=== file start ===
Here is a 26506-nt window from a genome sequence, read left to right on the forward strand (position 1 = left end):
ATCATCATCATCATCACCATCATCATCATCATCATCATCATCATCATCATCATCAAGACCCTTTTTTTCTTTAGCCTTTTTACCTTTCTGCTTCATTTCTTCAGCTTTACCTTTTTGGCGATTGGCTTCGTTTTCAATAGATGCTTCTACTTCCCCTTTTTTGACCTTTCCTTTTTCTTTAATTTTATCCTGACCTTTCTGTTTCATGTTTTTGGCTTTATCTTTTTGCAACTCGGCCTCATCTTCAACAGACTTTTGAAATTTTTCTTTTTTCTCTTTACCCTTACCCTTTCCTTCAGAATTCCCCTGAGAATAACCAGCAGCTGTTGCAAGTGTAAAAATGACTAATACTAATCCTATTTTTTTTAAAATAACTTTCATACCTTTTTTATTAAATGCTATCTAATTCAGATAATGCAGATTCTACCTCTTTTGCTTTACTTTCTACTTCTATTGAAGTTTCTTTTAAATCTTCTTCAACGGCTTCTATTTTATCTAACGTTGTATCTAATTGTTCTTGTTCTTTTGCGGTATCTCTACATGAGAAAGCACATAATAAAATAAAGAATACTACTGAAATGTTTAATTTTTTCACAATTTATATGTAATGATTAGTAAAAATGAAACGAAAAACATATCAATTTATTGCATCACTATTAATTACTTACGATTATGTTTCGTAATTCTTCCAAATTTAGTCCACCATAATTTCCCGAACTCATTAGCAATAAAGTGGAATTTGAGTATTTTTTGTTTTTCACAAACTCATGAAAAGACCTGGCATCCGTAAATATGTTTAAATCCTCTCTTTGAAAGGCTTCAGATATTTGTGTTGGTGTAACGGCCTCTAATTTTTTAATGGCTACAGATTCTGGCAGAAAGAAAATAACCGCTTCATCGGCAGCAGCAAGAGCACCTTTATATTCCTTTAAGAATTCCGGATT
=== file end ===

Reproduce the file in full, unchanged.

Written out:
Here is a 26506-nt window from a genome sequence, read left to right on the forward strand (position 1 = left end):
ATCATCATCATCATCACCATCATCATCATCATCATCATCATCATCATCATCATCAAGACCCTTTTTTTCTTTAGCCTTTTTACCTTTCTGCTTCATTTCTTCAGCTTTACCTTTTTGGCGATTGGCTTCGTTTTCAATAGATGCTTCTACTTCCCCTTTTTTGACCTTTCCTTTTTCTTTAATTTTATCCTGACCTTTCTGTTTCATGTTTTTGGCTTTATCTTTTTGCAACTCGGCCTCATCTTCAACAGACTTTTGAAATTTTTCTTTTTTCTCTTTACCCTTACCCTTTCCTTCAGAATTCCCCTGAGAATAACCAGCAGCTGTTGCAAGTGTAAAAATGACTAATACTAATCCTATTTTTTTTAAAATAACTTTCATACCTTTTTTATTAAATGCTATCTAATTCAGATAATGCAGATTCTACCTCTTTTGCTTTACTTTCTACTTCTATTGAAGTTTCTTTTAAATCTTCTTCAACGGCTTCTATTTTATCTAACGTTGTATCTAATTGTTCTTGTTCTTTTGCGGTATCTCTACATGAGAAAGCACATAATAAAATAAAGAATACTACTGAAATGTTTAATTTTTTCACAATTTATATGTAATGATTAGTAAAAATGAAACGAAAAACATATCAATTTATTGCATCACTATTAATTACTTACGATTATGTTTCGTAATTCTTCCAAATTTAGTCCACCATAATTTCCCGAACTCATTAGCAATAAAGTGGAATTTGAGTATTTTTTGTTTTTCACAAACTCATGAAAAGACCTGGCATCCGTAAATATGTTTAAATCCTCTCTTTGAAAGGCTTCAGATATTTGTGTTGGTGTAACGGCCTCTAATTTTTTAATGGCTACAGATTCTGGCAGAAAGAAAATAACCGCTTCATCGGCAGCAGCAAGAGCACCTTTATATTCCTTTAAGAATTCCGGATT